The questionnaire was delivered to 9265 children; Fig. 1 shows the flowchart for our study selection and screening. The prevalence of parent-reported food allergy was 23.5% in infants and 17.6% in pre-schoolers. The frequency of parental history of allergies, other types of allergies in the patients, food allergens and clinical manifestations reported by the families has been published previously.12

Figure 1.

Flowchart of selection, screening, and diagnosis of food allergy of the study.

(0.28MB).

Six hundred and four children of 722 whose parents reported food allergy attended medical consultation. After the consultation, allergic evaluation, and OFC, 24 (0.61%) of children who had returned the initial questionnaire (3897 participants) had a final diagnosis of food allergy. Of these, 11 (1.9%) were aged 4–23 months and 13 (0.4%) 24–59 months (Table 1).

Table 1.

Prevalence of food allergy reported by parents and confirmed by the physician in children aged 4–59 months enrolled in School District for Early Childhood Education.

  Parent-reported FAFA confirmed by the physician
  Infants  Pre-schoolers  Infants  Pre-schoolers 
Population  140  582  11  13 
Prevalence  23.5%  17.6%  1.9  0.4% 
Cow's milk  74 (12.4%)  248 (7.5%)  6 (1.0%)  3 (0.09%)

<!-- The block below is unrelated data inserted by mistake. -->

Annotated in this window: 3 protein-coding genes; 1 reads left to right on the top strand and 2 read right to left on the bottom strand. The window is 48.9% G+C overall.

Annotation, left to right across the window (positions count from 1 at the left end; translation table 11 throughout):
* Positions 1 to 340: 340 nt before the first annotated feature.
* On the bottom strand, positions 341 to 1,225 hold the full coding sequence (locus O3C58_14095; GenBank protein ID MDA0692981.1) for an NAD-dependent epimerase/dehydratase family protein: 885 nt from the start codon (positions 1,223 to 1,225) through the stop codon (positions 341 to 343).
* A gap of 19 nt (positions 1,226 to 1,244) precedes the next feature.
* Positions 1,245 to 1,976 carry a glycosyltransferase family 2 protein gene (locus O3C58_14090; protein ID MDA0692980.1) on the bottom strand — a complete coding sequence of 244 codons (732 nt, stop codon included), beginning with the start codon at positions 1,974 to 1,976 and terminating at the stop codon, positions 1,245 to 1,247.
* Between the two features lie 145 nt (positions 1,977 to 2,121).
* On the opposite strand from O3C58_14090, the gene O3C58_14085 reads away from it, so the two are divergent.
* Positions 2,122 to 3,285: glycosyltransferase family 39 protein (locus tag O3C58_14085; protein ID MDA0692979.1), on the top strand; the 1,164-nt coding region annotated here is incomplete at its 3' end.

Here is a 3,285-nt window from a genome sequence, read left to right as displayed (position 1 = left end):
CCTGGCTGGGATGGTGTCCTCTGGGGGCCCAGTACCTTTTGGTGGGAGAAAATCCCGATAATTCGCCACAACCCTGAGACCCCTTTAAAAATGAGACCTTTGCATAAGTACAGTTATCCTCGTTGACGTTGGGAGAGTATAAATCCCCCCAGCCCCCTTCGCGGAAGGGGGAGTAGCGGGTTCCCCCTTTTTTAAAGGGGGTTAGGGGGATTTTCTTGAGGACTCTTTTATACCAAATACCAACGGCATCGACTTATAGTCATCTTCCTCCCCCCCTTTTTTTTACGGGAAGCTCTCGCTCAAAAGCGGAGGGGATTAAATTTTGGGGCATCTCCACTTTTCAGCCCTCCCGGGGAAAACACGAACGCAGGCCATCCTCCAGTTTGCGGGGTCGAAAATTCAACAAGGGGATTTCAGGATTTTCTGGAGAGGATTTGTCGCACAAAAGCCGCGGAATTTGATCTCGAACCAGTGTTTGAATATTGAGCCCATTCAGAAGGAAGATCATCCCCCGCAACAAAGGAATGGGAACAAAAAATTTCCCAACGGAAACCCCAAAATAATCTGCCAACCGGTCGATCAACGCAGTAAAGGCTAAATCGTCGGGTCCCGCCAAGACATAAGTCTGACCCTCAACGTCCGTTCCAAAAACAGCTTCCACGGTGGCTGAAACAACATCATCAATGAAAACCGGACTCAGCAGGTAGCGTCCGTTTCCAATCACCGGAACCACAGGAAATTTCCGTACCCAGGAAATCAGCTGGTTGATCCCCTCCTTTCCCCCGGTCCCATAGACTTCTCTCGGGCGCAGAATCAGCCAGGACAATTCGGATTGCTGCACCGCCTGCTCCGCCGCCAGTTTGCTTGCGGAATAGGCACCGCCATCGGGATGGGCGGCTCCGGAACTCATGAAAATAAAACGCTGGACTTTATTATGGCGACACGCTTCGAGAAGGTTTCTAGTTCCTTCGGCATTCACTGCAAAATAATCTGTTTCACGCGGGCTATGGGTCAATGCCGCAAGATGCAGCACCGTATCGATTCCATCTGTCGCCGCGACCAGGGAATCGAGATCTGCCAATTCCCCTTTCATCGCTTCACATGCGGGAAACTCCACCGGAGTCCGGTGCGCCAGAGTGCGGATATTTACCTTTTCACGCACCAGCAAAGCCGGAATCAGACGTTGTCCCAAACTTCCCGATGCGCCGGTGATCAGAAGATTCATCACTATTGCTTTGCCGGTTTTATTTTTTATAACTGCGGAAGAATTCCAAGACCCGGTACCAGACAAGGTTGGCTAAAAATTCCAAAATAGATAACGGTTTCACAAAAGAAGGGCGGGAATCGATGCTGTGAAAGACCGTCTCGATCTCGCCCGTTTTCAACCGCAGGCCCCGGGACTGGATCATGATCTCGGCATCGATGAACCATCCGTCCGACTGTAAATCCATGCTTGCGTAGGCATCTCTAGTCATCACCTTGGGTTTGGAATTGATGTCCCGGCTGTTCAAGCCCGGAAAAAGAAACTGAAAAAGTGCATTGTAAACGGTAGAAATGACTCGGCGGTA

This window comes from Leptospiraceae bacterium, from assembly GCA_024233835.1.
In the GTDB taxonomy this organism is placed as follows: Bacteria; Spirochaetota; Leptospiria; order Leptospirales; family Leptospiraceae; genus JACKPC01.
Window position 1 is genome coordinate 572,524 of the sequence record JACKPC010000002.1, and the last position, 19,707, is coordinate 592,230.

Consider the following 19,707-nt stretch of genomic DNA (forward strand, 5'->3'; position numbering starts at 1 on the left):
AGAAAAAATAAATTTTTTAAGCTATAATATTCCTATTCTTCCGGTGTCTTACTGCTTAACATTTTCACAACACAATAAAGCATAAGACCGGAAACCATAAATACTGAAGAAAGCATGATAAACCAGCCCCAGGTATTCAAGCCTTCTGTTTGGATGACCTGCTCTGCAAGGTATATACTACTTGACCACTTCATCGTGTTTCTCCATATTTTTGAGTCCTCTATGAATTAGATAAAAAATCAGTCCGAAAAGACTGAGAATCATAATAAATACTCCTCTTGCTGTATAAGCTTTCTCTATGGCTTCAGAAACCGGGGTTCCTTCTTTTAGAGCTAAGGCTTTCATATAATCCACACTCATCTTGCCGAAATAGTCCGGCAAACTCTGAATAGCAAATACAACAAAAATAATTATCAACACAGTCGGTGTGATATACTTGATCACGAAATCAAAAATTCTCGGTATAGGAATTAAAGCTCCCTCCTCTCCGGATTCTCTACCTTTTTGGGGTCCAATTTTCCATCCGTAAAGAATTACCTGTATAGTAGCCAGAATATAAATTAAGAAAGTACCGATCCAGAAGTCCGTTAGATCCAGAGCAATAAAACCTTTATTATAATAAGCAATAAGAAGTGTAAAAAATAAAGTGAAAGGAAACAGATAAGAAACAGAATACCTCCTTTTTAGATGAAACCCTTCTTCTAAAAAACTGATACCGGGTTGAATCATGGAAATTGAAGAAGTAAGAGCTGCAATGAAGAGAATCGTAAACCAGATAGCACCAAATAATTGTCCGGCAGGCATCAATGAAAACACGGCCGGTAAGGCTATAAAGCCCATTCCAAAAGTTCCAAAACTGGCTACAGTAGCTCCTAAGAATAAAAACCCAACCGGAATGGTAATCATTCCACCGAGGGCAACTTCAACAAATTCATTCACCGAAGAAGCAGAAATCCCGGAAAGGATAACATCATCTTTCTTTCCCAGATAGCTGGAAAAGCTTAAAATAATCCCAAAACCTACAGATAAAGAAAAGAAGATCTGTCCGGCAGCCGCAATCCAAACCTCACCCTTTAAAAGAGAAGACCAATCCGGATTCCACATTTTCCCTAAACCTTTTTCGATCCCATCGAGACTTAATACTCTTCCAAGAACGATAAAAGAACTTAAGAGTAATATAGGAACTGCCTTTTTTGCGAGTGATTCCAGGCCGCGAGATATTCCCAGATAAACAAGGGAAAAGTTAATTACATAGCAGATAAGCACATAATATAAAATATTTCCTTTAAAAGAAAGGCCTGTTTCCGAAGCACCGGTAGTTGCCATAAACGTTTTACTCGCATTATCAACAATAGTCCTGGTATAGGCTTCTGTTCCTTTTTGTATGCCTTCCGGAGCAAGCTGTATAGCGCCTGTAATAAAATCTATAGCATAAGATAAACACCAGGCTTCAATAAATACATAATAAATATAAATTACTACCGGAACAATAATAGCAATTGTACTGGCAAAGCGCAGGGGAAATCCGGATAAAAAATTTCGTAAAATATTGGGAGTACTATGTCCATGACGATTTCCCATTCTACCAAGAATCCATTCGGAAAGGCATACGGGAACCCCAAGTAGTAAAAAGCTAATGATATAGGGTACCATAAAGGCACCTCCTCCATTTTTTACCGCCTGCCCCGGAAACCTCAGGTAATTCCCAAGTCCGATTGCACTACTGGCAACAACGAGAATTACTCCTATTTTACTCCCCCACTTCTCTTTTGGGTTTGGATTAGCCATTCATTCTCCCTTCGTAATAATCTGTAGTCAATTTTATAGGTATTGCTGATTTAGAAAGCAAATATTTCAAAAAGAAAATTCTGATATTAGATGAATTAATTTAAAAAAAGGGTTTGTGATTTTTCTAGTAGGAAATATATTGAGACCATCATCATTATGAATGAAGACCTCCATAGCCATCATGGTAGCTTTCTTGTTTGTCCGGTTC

Egg  15 (2.5%)  54 (1.6%)  5 (0.8%)  7 (0.2%) 
Wheat  4 (0.6%)  6 (0.1%)  2 (0.3%)  1 (0.03%) 
Soy  2 (0.3%)  7 (0.2%)  1 (0.1%)  0 (0.0%) 
Coconut  1 (0.1%)  0 (0.0%)  1 (0.1%)  0 (0.0%) 
Tomato  5 (0.8%)  38 (1.1%)  1 (0.1%)  0 (0.0%) 
Peanut  2 (0.3%)  7 (0.2%)  1 (0.1%)  0 (0.0%) 
Chocolate  16 (2.6%)  55 (1.6%)  0 (0.0%)  0 (0.0%) 
Pork  9 (1.5%)  68 (2.0%)  0 (0.0%)  1 (0.03%) 
Corn  3 (0.4%)  6 (0.1%)  0 (0.0%)  1 (0.03%) 
Mustard  0 (0.0%)  1 (0.03%)  0 (0.0%)  1 (0.03%) 
Honey  0 (0.0%)  3 (0.1%)  0 (0.0%)  0 (0.0%) 
Fish  1 (0.1%)  11 (0.3%)  0 (0.0%)  1 (0.03%) 

The details of diagnosis of food allergy in patients are shown in Table 2. In the present study, 46 open oral food challenges were performed in 40 patients, of whom 15 (37.5%) showed a positive clinical reaction to at least one challenge. The food allergen responsible for the largest number of positive food challenge was egg in eight (53.3%), followed by CM in six (40.0%), wheat in two (13.3%), soybean, corn, tomato, coconut, pork and peanut one (6.6%). The presence of one food allergen involved was more frequent in infants and pre-schoolers (63.6%/76.9%).